Complainant did not produce substantial and persuasive evidence rebutting the presumptively correct BOE value in each of these appeals.  Complainant did not produce evidence supporting a comparable sales approach, income approach, or cost approach to value.

Neither Complainant’s exhibits nor his testimony utilized the comparable sales approach, income approach, or cost approach to support his proposed values for these properties.  No comparable sales were cited or analyzed by Complainant, nor did he offer an appraisal of any of the subject properties as evidence of the TVM of the property as of January 1, 2021.  Complainant found properties near the subjects and used Respondent’s appraised land value for those properties to project a proposed value for each of the subject properties.  However, there is no evidence that these comparison properties were recent sales of properties.  Even if they were, no market-based adjustments were made using approved appraisal methods to determine value of the subject property.  In addition, specific characteristics of these comparison properties, and detailed characteristics of the subject properties themselves, were not provided.  Therefore, a sales comparison approach could not be performed based on the submitted evidence.

Concerning the various condition issues with the subject properties that Complainant testified about and which are evidenced in Exhibit A for each appeal, Complainant provided no evidence providing a way to quantify the dollar amount effect of these issues on value.

The lack of evidence relating to a recognized valuation method renders Complainant’s proposed value speculative and unpersuasive.  See Cohen, 251 S.W.3d at 349 (holding an opinion of value loses probative value when based on an improper foundation).  Complainant did not produce substantial and persuasive evidence showing the BOE overvalued the subject property and “the value that should have been placed on the property.”  Tibbs, 599 S.W.3d at 7.


Complainant did not produce substantial and persuasive evidence of overvaluation in all of these appeals.  The BOE decisions are affirmed.  The TVM and assessed values of each respective subject property as of January 1, 2021, are as follows:

Appeal No. Parcel No. TVM Assessed Valuation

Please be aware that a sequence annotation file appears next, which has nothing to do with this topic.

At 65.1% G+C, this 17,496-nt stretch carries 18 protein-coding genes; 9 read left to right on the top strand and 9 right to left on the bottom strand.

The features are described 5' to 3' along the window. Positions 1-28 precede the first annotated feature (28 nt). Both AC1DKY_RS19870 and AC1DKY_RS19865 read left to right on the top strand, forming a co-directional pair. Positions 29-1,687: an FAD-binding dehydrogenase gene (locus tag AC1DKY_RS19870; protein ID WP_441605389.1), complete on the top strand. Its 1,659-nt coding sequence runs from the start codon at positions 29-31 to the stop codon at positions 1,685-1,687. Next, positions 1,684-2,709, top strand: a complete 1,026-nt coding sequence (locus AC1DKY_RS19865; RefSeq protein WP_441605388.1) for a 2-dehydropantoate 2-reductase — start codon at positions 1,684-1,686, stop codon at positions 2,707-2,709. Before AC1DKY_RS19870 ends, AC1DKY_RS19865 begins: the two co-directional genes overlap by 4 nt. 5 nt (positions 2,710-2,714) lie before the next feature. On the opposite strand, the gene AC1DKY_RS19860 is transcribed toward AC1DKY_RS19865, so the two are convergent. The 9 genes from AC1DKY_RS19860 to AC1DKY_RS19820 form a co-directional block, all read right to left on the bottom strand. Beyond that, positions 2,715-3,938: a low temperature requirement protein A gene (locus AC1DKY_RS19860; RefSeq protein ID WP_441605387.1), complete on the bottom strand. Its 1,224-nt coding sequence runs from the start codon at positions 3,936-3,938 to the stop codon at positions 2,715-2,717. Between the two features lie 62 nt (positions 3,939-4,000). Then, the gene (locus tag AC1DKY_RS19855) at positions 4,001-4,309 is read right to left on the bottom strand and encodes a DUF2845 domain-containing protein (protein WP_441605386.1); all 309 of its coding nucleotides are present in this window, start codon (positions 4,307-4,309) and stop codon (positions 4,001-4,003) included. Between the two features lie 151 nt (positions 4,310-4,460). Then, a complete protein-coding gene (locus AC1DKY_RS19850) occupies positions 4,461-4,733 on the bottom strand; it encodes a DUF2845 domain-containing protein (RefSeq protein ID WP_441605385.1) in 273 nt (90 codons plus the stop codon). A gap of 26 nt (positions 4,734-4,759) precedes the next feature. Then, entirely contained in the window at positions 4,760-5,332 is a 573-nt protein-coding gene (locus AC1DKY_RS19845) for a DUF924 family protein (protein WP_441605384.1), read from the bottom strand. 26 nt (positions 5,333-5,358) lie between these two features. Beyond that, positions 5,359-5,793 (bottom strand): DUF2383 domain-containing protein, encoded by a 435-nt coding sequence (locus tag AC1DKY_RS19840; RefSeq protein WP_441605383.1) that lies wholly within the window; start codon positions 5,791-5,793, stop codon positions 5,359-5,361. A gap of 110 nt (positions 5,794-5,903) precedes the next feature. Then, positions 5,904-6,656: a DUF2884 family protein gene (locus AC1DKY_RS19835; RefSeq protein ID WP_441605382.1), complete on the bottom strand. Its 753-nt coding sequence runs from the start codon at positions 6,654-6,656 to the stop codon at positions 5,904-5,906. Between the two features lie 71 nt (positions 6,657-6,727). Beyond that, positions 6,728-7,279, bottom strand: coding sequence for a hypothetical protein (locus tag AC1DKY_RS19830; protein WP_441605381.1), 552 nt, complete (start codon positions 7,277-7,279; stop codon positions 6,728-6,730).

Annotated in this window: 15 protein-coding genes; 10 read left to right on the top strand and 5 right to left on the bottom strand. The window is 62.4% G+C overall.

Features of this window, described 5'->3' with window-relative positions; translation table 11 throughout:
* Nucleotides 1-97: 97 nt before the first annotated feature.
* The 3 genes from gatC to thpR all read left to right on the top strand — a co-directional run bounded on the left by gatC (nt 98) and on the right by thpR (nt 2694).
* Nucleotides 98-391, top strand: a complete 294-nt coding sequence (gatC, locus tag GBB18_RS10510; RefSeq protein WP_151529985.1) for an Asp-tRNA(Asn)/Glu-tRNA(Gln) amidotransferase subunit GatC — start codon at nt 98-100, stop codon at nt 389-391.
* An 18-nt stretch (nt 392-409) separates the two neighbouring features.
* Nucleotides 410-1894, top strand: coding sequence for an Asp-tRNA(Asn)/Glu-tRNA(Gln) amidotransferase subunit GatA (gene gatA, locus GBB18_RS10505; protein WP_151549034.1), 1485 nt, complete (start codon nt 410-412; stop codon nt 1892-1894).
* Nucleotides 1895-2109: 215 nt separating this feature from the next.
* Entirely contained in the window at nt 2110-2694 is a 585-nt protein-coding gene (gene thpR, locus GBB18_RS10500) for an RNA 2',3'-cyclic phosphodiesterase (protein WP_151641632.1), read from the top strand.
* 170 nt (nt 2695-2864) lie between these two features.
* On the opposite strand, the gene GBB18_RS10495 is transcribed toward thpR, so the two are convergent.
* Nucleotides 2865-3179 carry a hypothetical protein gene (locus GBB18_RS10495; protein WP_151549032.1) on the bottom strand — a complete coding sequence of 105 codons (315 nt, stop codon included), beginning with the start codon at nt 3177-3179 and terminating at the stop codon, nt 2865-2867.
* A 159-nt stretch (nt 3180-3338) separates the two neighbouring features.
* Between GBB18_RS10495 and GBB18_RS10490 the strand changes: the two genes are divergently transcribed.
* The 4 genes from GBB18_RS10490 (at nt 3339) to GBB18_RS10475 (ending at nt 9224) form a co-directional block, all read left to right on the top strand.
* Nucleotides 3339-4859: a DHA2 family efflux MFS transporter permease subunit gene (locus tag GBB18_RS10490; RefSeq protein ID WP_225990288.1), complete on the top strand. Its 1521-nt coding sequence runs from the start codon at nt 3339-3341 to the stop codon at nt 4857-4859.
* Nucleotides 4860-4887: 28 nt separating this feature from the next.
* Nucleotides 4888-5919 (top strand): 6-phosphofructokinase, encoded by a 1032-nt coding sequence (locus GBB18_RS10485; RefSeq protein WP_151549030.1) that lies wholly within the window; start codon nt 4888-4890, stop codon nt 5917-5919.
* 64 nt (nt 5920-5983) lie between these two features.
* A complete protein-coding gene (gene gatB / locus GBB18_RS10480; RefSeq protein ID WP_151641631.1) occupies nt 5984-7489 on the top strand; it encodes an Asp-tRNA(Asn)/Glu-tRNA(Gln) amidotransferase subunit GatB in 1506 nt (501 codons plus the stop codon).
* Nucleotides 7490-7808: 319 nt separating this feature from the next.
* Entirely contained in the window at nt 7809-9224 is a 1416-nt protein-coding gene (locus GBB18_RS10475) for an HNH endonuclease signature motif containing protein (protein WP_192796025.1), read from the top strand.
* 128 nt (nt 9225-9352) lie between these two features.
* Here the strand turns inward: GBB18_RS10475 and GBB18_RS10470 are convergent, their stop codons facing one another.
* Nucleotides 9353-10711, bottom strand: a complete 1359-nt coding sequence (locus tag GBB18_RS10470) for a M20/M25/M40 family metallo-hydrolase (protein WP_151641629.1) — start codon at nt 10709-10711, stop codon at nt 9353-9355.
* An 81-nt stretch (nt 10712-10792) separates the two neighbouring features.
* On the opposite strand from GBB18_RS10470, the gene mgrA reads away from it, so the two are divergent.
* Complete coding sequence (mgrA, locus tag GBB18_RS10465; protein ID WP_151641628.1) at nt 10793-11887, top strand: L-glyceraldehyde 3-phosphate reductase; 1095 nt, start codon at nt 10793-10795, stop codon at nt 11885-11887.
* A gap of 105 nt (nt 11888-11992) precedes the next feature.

21-18229 26R620744 $132,500 $25,175
21-18231 26R620494 $9,800 $1,862
21-18232 26R620212 $2,900 $551
21-18233 26R620461 $95,900 $18,221


Application for Review

A party may file an application for review of this decision within 30 days of the mailing date set forth in the certificate of service for this decision.  The application “shall contain specific detailed grounds upon which it is claimed the decision is erroneous.”  Section 138.432.  The application must be in writing, and may be mailed to the State Tax Commission of Missouri, P.O. Box 146, Jefferson City, MO 65102-0146, or emailed to Legal@stc.mo.gov.  A copy of the application must be sent to each person listed below in the certificate of service.  Failure to state specific facts or law upon which the application for review is based will result in summary denial.  Section 138.432.

Disputed Taxes

The Collector of St. Louis County, and the collectors of all affected political subdivisions therein, shall continue to hold the disputed taxes pending the possible filing of an application for review, unless the disputed taxes have been disbursed pursuant to a court order under the provisions of section 139.031.

SO ORDERED November 4, 2022.

Benjamin C. Slawson

Senior Hearing Officer
State Tax Commission

Certificate of Service

I hereby certify that a copy of the foregoing has been electronically mailed and/or sent by U.S. Mail on November 4, 2022, to: Complainant(s) and/or Counsel for Complainant(s), the County Assessor and/or Counsel for Respondent and County Collector.

Noah Shepard
Legal Coordinator

[1] Appeal No. 21-18230, also styled as William P. Donkervoet v. Jake Zimmerman, Assessor, St. Louis County, Missouri, was set for evidentiary hearing on the same day as the above-cited appeals.  This appeal also concerned a claim of overvaluation.  During the hearing, the parties agreed to value on the record for that property.  The parties stated that they would submit a stipulation to that effect following the hearing.  Thus, no evidence was submitted for Appeal No. 21-18230, and no decision and order is issued here.

[2] Complainant timely filed a complaint for review of assessment for each of these respective appeals.  The State Tax Commission (STC) has authority to hear and decide Complainant’s appeal.  Mo. Const. art. X, sec. 14; Section 138.430.1, RSMo 2000.  All statutory citations are to RSMo 2000, as amended.

[3] Taken from the testimony of Complainant.